Re: FindRoot behaving funny?

• To: mathgroup at smc.vnet.net
• Subject: [mg15822] Re: FindRoot behaving funny?
• From: "W. K. Bertram" <wkb at ansto.gov.au>
• Date: Mon, 8 Feb 1999 03:25:47 -0500 (EST)
• Organization: Australian Nuclear Science and Technology Organisation
• References: <79ebqo\$9u0@smc.vnet.net>
• Sender: owner-wri-mathgroup at wolfram.com

```Doug Webb wrote:

> Hello,
>   This is a simplified example of I problem I have run into with
> FindRoot. Does anybody have any idea why it's doing what it is? And if
> so, how I can make it do what I want, or some other work around? Thanks
> for any info. Here's the example:
>
> define a function that takes one input, and outputs two results:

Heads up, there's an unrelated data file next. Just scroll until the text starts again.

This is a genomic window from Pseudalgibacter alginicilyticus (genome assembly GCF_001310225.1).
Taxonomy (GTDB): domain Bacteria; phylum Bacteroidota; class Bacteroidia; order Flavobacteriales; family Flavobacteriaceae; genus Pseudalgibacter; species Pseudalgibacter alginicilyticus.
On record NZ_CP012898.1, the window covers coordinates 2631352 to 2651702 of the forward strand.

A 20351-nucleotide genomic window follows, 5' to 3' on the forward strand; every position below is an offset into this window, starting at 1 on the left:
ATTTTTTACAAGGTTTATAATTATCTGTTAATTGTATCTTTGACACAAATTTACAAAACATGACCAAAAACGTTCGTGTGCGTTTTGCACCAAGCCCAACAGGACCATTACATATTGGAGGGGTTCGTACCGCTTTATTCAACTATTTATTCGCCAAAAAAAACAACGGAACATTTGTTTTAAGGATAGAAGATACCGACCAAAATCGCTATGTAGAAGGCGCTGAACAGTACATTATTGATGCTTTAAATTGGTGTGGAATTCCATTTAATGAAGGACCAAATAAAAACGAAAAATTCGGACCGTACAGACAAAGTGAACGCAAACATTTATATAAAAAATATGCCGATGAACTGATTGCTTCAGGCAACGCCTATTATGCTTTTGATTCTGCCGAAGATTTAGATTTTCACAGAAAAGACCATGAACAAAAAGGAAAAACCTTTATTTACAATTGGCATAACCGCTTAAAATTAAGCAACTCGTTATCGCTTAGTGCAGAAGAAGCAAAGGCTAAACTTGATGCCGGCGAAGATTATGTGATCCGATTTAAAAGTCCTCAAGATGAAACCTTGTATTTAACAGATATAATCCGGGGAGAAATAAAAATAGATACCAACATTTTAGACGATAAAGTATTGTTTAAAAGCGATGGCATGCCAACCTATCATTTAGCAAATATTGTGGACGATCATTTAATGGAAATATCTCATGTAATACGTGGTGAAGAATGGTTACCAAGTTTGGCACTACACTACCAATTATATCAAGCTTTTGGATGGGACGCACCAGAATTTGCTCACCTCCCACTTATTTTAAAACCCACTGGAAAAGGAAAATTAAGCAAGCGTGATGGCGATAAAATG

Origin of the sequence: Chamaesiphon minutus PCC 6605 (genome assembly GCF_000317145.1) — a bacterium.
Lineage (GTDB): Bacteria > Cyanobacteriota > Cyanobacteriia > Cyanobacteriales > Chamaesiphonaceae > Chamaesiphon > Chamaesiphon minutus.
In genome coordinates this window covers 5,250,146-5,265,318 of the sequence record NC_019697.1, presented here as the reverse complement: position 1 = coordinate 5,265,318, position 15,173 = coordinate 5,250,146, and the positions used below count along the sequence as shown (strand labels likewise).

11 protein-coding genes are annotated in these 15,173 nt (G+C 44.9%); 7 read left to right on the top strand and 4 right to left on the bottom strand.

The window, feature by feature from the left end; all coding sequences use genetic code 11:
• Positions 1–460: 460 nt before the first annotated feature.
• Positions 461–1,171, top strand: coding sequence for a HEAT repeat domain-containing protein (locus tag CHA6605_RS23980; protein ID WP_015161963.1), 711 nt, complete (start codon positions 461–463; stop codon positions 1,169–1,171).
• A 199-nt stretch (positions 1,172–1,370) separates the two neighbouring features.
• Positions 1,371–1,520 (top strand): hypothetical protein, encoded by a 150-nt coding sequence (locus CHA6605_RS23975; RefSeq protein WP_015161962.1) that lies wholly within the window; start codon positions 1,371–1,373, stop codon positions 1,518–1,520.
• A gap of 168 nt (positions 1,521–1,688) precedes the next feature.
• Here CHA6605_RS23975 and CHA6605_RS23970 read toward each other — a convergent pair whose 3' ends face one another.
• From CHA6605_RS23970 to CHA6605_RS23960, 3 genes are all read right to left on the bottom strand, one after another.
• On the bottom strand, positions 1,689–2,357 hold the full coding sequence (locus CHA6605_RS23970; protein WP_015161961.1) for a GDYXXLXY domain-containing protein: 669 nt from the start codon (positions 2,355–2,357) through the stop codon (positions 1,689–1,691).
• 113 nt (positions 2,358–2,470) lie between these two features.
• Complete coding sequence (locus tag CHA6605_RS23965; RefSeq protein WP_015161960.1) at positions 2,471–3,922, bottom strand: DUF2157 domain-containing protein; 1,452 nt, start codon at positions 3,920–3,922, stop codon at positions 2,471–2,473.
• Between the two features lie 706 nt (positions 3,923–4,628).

>
> r[x_] := {x, x^2}
>
> It does what's expected:
>
> r[4]
> {4,16}
>
> Now, find a solution using FindRoot:
>
> FindRoot[ r[x] == {5, 25}, {x, 2}]
>
> returns an error (rather than the obvious answer of x->5):
>
> FindRoot::"frnum":
>     "Function {{-3., -21.}} is not a length 1 list of numbers at {x}
> ={2.}."
>

The reason why mathematica can't handle your problem in that way becomes
apparent when you try for example;

FindRoot[ r[x] == {5, 12}, {x, 2}]

Clearly there is no single x-value that solves this. In fact, in general
the equation r[x] == {r1,r2} has no solution. One way of making your
problem comprehensible to Mathematica is

FindRoot[{r[x1][[1]]==5, r[x2][[2]]==25},{x1,2},{x2,2}]

Cheers,
Bill

```

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